JE: Culture shift or response to their customers? I believe The Joint Commission is listening to healthcare organizations. I also believe that healthcare organizations are more vocal. They have limited resources and most are in this business to take care of patients safely, effectively and efficiently. Culture shift or not, this is a positive change and in my mind the biggest benefit will be directed toward the patient. This shift can also be attributed to the fact there are more deeming authorities and healthcare organizations have more of a choice.
To be honest, this particular aspect hasn’t impacted my work significantly as an accreditation specialist. While it has likely opened up opportunities for communication and collaboration between healthcare organizations and The Joint Commission, and this can be viewed as a definite benefit to accreditation specialists, I believe that each and every day, we need to be ready to care for patients regardless of who is accrediting our organization.”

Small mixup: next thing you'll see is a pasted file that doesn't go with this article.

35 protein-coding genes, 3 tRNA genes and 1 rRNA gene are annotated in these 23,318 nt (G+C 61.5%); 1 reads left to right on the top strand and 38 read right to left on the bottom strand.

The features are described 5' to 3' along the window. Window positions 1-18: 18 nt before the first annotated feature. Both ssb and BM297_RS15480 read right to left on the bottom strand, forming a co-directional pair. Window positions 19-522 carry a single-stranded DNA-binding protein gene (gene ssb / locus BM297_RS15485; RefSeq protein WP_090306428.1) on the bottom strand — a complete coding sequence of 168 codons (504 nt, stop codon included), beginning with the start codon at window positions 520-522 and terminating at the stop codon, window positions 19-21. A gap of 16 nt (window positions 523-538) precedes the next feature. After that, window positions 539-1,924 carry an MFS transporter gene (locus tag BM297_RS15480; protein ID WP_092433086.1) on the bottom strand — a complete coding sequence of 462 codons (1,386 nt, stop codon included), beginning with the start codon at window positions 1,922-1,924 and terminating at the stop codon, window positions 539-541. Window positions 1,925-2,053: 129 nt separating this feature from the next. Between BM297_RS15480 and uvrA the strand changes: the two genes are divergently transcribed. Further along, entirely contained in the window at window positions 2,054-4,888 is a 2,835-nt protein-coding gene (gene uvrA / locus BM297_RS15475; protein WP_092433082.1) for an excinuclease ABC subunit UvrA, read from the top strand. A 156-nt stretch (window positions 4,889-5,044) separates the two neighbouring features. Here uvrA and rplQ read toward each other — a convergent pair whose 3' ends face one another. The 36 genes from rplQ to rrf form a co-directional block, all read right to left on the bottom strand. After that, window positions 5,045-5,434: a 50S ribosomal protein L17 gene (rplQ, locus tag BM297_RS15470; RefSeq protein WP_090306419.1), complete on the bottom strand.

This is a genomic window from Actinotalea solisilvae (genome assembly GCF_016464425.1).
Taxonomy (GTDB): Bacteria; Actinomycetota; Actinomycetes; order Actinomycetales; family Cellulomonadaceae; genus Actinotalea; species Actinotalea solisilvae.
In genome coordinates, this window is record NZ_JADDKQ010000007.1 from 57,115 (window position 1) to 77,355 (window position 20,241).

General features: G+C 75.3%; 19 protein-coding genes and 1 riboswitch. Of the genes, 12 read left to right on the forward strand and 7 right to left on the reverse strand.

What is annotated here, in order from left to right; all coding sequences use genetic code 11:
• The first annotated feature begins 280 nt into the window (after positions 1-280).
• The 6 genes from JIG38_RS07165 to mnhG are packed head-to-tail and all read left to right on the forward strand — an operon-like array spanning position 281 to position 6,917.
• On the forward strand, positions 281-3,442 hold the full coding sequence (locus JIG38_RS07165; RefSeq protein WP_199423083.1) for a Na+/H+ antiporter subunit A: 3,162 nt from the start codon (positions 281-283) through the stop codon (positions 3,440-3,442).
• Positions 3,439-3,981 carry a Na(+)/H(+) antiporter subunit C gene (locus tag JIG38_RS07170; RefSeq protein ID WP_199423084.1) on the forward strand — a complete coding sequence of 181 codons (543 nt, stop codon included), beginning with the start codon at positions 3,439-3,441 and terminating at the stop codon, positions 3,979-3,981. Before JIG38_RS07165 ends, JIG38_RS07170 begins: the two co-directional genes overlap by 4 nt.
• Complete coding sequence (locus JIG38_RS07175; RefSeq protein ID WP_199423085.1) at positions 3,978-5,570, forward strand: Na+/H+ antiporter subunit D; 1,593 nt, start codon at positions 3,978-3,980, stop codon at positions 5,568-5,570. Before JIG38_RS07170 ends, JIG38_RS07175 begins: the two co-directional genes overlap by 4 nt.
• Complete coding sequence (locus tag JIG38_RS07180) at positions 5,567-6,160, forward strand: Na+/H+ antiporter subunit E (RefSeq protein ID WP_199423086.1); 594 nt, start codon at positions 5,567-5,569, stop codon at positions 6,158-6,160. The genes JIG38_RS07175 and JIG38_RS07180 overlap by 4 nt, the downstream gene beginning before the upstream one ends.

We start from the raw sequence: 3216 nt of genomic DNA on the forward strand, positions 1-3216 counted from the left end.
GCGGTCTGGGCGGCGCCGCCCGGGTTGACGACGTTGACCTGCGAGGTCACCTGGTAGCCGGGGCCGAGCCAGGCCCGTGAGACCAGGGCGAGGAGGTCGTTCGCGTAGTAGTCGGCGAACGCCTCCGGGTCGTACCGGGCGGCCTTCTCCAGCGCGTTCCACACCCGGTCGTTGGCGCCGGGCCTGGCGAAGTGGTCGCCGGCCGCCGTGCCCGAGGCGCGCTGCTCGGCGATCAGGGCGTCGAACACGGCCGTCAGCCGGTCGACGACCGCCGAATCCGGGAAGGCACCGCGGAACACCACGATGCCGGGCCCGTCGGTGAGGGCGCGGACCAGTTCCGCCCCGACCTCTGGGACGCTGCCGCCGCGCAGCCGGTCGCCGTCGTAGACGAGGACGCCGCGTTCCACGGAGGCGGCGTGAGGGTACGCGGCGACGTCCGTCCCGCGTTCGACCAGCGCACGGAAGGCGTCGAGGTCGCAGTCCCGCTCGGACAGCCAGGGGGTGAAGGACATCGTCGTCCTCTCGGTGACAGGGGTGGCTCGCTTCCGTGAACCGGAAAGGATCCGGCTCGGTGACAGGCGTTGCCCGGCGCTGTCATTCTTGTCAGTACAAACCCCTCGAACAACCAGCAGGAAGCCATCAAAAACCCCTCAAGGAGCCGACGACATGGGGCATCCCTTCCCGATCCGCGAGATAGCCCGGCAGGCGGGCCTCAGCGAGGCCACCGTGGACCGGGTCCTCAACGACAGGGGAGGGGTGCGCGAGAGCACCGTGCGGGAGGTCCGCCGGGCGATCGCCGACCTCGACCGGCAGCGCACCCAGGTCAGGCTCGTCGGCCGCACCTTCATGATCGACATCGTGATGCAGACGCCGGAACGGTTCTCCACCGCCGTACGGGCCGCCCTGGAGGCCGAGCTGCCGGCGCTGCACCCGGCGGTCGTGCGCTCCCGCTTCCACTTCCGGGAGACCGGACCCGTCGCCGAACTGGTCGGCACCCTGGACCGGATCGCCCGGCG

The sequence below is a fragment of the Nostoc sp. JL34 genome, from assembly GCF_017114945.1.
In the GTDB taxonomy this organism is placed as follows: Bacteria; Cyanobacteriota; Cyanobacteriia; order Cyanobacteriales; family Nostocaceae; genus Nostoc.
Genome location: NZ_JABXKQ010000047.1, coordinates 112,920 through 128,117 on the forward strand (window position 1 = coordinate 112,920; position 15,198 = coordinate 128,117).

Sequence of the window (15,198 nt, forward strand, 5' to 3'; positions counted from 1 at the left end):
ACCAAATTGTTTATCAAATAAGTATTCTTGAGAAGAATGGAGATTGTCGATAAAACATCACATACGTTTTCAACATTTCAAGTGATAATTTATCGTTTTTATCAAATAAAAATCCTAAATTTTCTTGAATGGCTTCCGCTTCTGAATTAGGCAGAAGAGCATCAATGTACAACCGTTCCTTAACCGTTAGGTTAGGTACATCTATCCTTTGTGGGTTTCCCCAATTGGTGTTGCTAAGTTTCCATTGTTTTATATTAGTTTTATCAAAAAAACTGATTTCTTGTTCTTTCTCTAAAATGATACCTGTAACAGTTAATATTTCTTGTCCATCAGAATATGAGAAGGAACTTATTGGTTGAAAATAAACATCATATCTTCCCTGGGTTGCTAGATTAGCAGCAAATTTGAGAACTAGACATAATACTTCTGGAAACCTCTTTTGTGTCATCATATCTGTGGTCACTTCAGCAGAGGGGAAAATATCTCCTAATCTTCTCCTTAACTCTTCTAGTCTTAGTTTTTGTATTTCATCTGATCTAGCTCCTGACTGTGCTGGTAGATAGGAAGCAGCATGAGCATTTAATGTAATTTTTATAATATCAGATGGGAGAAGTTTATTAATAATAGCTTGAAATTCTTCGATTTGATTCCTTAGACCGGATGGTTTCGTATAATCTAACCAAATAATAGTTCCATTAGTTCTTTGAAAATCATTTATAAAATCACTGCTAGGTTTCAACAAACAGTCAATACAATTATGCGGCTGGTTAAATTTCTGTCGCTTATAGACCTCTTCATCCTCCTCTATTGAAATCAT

Q: What do you perceive as the biggest challenge moving forward for accreditation specialists?
JE: The healthcare regulatory front is changing rapidly; keeping up with the changes is challenging. Over the past three to five years, I have seen more changes from CMS relative to the Conditions of Participation than I have in the 10 years prior. Keeping track of the changes; implementing changes to policies and practices within healthcare organizations; and helping staff and management understand the reasons, benefits and the impact of these changes is always challenging. Organizations across the country are trying to balance limited resources to ensure they are being utilized effectively and efficiently – accreditation is just one aspect of operations.
Jodi Eisenberg, MHA, CPHQ, CPMSM, CSHA, is the program manager of accreditation and clinical compliance at Northwestern Memorial Hospital in Chicago. She is responsible for leading the full range of Joint Commission and other accreditation and regulatory compliance activities, including organization of continuous compliance activities for Joint Commission and other regulatory agencies. Eisenberg has authored, co-authored, edited and contributed to several HCPro, Inc. books and training programs including The Joint Commission Survey Coordinator’s Handbook. She has also served as an expert trainer for Accreditation Specialist Boot Camp. Eisenberg’s evolution in healthcare administration began in medical staff services and quality. She holds a master’s degree in Healthcare Administration from the University of St. Francis.
Note: The ideas and opinions expressed in this article are in no way linked to those of Northwestern Memorial Hospital.